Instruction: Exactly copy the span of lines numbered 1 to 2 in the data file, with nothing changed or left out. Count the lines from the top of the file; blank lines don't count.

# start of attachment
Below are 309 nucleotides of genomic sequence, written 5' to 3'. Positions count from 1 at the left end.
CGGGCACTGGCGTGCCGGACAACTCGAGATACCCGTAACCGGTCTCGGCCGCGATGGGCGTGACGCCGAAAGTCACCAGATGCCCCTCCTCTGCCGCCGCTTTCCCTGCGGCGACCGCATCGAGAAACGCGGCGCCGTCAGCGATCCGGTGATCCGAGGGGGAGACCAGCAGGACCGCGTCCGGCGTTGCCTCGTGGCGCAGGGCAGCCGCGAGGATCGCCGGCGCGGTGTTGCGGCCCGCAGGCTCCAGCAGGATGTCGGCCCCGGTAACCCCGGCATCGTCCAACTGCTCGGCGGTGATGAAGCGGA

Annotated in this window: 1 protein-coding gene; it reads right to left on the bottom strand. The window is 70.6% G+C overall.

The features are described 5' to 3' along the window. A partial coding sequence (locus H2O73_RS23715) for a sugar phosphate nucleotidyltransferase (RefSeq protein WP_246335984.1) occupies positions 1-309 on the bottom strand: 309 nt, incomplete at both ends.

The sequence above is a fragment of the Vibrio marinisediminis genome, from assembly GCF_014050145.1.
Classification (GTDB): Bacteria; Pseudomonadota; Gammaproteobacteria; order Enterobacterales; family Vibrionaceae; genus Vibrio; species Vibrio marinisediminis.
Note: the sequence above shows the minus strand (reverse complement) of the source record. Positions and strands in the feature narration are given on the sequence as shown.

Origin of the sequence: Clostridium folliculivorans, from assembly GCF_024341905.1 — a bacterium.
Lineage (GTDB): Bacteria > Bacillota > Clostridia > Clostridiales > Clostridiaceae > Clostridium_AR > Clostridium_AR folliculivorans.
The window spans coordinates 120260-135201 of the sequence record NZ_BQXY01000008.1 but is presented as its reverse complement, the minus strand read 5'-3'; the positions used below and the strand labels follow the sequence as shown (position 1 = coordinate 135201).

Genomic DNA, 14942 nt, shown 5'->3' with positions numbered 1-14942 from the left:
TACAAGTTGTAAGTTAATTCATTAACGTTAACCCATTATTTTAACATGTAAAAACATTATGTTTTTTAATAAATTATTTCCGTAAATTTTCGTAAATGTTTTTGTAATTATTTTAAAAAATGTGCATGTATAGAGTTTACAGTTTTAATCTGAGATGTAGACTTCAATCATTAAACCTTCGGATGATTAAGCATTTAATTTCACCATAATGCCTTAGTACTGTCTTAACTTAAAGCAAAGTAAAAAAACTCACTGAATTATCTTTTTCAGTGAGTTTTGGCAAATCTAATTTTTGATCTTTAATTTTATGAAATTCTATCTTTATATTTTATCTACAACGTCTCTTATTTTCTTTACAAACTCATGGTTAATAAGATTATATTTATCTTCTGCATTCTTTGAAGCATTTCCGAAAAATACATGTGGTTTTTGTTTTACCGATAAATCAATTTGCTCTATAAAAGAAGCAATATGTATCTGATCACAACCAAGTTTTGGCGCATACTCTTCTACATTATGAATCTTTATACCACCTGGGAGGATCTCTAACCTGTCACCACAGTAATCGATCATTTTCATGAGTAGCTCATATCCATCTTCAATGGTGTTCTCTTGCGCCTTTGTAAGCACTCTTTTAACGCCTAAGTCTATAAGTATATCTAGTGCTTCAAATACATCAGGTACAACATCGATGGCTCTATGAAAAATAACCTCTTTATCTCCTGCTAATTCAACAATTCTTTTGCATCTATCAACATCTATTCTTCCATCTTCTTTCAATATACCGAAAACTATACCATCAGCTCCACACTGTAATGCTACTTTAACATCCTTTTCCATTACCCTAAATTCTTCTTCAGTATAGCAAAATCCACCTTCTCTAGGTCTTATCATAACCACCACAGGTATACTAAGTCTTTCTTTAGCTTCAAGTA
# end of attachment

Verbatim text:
Below are 309 nucleotides of genomic sequence, written 5' to 3'. Positions count from 1 at the left end.
CGGGCACTGGCGTGCCGGACAACTCGAGATACCCGTAACCGGTCTCGGCCGCGATGGGCGTGACGCCGAAAGTCACCAGATGCCCCTCCTCTGCCGCCGCTTTCCCTGCGGCGACCGCATCGAGAAACGCGGCGCCGTCAGCGATCCGGTGATCCGAGGGGGAGACCAGCAGGACCGCGTCCGGCGTTGCCTCGTGGCGCAGGGCAGCCGCGAGGATCGCCGGCGCGGTGTTGCGGCCCGCAGGCTCCAGCAGGATGTCGGCCCCGGTAACCCCGGCATCGTCCAACTGCTCGGCGGTGATGAAGCGGA